Sunday morning, Fr. Jaya Babu Nathulapati, C.PP.S., spoke at 9:00 a.m. on “Growth and Transformation Through the Holy Spirit”. Sunday was Trinity Sunday. Mark 1:1 There is only one Gospel of Jesus Christ. There are four evangalist. The goal is to save humanity through God the Father, God, the Son and Redeemer, and God the Holy Spirit, the Sanctifier. John 3. ” God so loved the world that He gave His only Son,” to save us. God the Father is the Blazing Sun. God the Son is the Light. God the Holy Spirit is the Fire, the substance. You are in a relationship with a significant other! You are in relationship with the Trinity, with God. “Remain in My love.” If you keep the commandments, We will come to you. The mission is invisable. It is made visable through us as His instruments for salvation.
John F. Kennedy was known as the best and the brightest. That was also true of Saul. He became jealous of Jesus. He wanted to kill Steven. We are the Body of Christ. Acts. 8. Jesus responded to the persecution of His body. Thus, He responded to Saul. He is the bright Light! “My Lord and my God!” St. Thomas said. Jesus goes to Ananeus and says, “Lay your hands on Saul.”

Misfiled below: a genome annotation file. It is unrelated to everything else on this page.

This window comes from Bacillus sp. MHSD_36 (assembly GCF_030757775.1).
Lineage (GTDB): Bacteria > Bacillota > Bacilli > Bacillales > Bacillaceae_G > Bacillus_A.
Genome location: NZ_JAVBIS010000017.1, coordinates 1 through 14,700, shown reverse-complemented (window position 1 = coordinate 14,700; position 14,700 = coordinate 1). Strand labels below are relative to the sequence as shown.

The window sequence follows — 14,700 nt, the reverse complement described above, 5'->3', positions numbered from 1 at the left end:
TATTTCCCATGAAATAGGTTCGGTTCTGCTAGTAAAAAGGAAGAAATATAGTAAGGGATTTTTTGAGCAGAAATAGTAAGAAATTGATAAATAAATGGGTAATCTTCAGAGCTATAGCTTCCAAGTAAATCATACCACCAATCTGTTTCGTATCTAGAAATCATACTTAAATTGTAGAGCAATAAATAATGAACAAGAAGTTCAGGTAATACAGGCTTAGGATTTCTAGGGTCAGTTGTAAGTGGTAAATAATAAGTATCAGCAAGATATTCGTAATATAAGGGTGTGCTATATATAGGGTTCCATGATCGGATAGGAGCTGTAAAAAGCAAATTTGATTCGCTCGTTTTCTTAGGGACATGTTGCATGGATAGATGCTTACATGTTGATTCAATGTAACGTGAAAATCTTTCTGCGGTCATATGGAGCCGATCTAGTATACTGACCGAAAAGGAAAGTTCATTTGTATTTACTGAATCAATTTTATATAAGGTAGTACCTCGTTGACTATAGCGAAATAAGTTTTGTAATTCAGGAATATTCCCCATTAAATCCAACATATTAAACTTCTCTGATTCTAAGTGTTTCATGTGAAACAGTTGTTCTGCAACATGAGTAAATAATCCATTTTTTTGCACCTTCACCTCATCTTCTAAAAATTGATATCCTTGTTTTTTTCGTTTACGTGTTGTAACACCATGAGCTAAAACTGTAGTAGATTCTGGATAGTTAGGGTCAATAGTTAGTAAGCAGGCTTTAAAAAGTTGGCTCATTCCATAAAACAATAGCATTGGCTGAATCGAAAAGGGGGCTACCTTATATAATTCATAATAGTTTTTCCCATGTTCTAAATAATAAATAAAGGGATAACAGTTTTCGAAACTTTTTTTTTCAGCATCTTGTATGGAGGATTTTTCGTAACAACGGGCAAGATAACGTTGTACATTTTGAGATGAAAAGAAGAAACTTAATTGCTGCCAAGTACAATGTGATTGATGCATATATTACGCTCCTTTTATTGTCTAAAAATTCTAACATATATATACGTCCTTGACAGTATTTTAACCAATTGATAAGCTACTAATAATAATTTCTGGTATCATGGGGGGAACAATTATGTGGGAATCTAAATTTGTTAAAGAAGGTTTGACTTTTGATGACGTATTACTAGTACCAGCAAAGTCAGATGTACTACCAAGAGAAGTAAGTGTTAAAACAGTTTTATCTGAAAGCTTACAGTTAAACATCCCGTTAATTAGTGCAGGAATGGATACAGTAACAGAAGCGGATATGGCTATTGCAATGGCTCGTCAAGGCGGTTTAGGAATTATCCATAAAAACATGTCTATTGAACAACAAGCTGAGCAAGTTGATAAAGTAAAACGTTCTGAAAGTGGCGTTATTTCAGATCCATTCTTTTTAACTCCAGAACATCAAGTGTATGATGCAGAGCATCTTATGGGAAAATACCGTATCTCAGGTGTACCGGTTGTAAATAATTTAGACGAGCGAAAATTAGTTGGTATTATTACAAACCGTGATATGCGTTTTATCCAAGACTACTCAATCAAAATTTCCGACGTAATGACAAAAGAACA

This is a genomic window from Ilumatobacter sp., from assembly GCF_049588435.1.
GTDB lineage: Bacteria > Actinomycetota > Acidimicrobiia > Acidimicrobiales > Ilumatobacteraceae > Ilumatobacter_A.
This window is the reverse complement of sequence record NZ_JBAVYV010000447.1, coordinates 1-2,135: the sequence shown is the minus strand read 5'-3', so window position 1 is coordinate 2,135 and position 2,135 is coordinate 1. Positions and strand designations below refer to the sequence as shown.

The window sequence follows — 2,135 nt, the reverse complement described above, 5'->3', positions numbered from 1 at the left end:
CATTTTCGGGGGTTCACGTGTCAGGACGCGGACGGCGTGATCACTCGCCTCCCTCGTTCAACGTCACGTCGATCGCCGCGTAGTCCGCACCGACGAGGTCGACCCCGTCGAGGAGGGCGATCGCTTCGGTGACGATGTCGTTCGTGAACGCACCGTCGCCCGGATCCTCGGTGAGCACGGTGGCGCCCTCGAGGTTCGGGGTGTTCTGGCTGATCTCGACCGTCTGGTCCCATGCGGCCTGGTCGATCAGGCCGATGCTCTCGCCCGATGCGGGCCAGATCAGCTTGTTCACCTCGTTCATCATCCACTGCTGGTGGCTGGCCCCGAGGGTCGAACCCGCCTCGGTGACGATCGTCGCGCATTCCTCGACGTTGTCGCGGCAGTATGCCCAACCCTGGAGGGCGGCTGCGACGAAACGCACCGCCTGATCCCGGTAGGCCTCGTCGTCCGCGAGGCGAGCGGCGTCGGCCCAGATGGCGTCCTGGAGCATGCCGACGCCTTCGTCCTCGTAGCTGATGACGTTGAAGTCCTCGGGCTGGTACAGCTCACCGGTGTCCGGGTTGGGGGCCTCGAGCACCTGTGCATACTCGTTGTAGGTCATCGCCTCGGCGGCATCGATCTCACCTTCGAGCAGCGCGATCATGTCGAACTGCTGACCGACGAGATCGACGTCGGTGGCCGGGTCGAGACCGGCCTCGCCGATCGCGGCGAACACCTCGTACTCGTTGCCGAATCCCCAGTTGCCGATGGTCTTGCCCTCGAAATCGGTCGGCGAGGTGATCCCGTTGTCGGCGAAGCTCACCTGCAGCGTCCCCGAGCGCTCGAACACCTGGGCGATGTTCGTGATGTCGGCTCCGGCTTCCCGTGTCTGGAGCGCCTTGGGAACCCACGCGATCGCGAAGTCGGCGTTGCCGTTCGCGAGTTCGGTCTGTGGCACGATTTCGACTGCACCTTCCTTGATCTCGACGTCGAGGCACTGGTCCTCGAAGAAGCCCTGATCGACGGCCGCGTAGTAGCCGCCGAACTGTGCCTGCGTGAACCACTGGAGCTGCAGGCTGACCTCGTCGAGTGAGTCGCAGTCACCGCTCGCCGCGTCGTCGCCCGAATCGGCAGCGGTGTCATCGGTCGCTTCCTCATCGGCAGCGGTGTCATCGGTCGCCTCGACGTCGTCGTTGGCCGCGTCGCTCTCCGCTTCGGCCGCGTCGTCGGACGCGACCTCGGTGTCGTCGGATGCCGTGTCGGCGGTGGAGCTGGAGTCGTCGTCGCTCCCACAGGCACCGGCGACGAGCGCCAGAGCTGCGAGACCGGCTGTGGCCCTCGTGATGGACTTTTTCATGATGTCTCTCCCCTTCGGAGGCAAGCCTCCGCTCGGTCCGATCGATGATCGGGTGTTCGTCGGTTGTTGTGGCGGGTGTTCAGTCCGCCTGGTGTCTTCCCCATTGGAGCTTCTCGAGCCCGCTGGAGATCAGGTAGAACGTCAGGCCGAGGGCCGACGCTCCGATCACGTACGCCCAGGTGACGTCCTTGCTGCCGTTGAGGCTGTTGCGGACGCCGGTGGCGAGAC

Have a retreat. Listen to Him. He listens to your heart. Your Wi-fi is Jesus! He’ll contact you in your heart. Go to a priest if you are sick. Ask him, “Can you pray over me?” Go on a retreat once a year. For ten minutes, keep silent! Connect wi-fi with the Holy Spirit! That’s my secret! Ten minutes to reboot. To make him, (Paul), the Apostle of the Gentiles. We need to be obedient and ssurrender to the Holy Spirit. Paul means small and humble. There are 1.8 billion Catholics.
The Kingdom of God is peace, joy, and truth. John 15. My word will sanctify you. Pray for your family. They do not listen to you but to the Holy Spirit. Surrender your children to the Lord. Have patience in the Holy Spirit.
Bishop Sam Jacobs spoke at 11:00 a.m. on Sunday morning on “The Role of Charismatic Laity”. He is the former chairman of the National Service Committee for Charismatic Renewal and is now Bishop Emeritus of Houma-Thibodaux. In 1967, at the retreat house outside Pittsburg, Pennsylvania, there was a new outpouring of the Holy Spirit. Pope Francis said that each person needs to see oneself as a current of grace for the Church and in the Church, i.e. the grace of the gifts of the Holy Spirit. This current is for all the Church. We are all servants of this current of the Church. Listen to the Holy Spirit where it blows. It is your duty to share it. This is your identity. A current is a continued flow as long as it is connected with the source. You are the switch! The power sosurce is the Holy Spirit. To be a current of grace, you need to be a current, an on-going growth, increasing your relationship with Jesus.